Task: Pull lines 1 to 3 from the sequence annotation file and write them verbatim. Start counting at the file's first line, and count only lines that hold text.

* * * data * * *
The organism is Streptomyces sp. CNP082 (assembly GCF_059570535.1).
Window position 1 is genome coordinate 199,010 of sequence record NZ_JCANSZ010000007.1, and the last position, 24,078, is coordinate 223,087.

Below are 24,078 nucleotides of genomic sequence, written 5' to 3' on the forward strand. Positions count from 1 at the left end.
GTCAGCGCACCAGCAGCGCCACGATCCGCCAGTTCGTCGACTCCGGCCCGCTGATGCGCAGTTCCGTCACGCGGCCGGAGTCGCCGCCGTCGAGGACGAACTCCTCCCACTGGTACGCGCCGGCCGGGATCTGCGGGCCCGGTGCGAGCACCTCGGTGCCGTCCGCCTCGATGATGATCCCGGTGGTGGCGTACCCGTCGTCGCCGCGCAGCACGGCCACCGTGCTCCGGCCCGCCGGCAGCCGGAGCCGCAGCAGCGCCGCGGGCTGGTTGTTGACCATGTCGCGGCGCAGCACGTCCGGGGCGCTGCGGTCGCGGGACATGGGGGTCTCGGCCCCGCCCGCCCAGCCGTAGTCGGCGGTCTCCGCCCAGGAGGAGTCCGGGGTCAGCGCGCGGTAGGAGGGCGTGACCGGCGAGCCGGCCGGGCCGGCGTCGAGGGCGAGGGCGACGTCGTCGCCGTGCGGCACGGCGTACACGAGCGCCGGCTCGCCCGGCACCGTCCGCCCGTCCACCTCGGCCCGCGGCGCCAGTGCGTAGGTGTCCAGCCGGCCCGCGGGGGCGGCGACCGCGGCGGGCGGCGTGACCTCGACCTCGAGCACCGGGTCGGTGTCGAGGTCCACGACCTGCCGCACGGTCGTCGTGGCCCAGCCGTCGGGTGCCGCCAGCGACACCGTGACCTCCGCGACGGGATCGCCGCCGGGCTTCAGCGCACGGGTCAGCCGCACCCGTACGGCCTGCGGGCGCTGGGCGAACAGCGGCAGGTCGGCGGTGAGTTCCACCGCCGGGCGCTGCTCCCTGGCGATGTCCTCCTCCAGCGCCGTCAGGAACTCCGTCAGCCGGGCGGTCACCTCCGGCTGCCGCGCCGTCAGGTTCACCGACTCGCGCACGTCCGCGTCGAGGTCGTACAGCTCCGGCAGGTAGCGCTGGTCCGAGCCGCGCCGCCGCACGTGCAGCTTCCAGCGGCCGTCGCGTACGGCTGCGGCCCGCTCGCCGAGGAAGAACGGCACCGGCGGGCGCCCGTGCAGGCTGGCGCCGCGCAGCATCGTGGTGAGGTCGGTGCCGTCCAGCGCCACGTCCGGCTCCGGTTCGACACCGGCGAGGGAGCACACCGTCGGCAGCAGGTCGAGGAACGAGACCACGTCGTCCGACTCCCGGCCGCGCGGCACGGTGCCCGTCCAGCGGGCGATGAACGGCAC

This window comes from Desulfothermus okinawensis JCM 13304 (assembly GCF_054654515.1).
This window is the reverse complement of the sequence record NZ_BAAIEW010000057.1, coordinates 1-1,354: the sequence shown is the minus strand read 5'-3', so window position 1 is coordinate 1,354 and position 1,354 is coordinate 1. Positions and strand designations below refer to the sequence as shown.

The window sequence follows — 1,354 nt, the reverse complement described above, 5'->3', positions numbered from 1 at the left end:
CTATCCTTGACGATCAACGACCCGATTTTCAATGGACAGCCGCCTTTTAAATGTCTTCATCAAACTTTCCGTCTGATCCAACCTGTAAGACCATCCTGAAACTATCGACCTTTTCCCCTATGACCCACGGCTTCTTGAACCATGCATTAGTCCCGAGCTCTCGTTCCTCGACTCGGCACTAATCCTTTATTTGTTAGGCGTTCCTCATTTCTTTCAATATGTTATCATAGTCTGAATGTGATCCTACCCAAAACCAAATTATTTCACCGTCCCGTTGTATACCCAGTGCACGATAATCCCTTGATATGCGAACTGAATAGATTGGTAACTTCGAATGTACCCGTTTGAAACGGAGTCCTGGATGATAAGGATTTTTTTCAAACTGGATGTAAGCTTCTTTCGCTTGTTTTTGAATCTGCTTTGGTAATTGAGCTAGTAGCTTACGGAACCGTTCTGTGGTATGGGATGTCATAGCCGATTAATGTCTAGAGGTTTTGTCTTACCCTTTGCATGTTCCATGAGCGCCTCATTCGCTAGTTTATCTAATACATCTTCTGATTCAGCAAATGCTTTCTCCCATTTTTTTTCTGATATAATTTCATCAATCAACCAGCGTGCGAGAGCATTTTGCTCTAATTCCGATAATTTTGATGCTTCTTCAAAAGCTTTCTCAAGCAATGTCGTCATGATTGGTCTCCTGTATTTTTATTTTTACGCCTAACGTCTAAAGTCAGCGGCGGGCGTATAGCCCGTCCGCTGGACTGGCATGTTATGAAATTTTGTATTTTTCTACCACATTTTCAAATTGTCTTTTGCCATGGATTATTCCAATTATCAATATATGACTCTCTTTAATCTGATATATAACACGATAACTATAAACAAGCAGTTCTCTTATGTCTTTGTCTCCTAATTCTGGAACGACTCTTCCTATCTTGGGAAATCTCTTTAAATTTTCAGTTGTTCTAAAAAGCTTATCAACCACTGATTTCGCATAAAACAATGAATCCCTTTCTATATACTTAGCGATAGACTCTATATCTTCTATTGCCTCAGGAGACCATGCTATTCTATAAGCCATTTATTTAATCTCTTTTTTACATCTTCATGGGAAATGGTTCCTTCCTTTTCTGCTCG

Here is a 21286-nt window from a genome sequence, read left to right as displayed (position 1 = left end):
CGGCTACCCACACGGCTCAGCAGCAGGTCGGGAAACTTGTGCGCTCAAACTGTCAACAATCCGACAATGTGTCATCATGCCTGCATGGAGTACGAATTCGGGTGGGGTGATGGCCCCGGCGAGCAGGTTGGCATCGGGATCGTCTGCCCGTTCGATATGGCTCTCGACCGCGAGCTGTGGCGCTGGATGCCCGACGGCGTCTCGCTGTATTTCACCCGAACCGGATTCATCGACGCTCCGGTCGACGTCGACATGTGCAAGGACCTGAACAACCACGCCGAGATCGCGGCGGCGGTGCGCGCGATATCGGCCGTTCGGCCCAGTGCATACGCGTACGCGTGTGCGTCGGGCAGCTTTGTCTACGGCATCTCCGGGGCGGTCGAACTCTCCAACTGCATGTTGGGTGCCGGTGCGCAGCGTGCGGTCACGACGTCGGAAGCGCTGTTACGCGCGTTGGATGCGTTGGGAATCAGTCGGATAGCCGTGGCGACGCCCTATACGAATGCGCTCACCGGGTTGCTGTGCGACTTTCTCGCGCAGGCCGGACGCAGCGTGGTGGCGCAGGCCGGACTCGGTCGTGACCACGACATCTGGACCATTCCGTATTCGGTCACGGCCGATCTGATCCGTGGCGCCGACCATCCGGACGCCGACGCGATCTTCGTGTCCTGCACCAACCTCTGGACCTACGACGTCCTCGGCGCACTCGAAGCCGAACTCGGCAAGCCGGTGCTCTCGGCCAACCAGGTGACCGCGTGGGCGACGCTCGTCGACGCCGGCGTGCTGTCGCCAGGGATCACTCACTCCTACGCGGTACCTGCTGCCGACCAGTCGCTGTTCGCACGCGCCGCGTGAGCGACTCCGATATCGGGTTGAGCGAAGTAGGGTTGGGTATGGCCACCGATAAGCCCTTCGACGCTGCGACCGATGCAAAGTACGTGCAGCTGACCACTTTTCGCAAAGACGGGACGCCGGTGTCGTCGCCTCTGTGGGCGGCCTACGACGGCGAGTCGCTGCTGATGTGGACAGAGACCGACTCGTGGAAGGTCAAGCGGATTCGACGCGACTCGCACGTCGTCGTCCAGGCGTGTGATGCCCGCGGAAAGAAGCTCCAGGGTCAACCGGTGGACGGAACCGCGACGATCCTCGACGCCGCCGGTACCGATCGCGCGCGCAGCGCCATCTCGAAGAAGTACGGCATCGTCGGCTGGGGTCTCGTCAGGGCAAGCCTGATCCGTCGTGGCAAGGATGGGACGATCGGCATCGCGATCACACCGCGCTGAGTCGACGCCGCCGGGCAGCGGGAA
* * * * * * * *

The organism is Streptomyces sp. CNP082 (assembly GCF_059570535.1).
Window position 1 is genome coordinate 199,010 of sequence record NZ_JCANSZ010000007.1, and the last position, 24,078, is coordinate 223,087.

Below are 24,078 nucleotides of genomic sequence, written 5' to 3' on the forward strand. Positions count from 1 at the left end.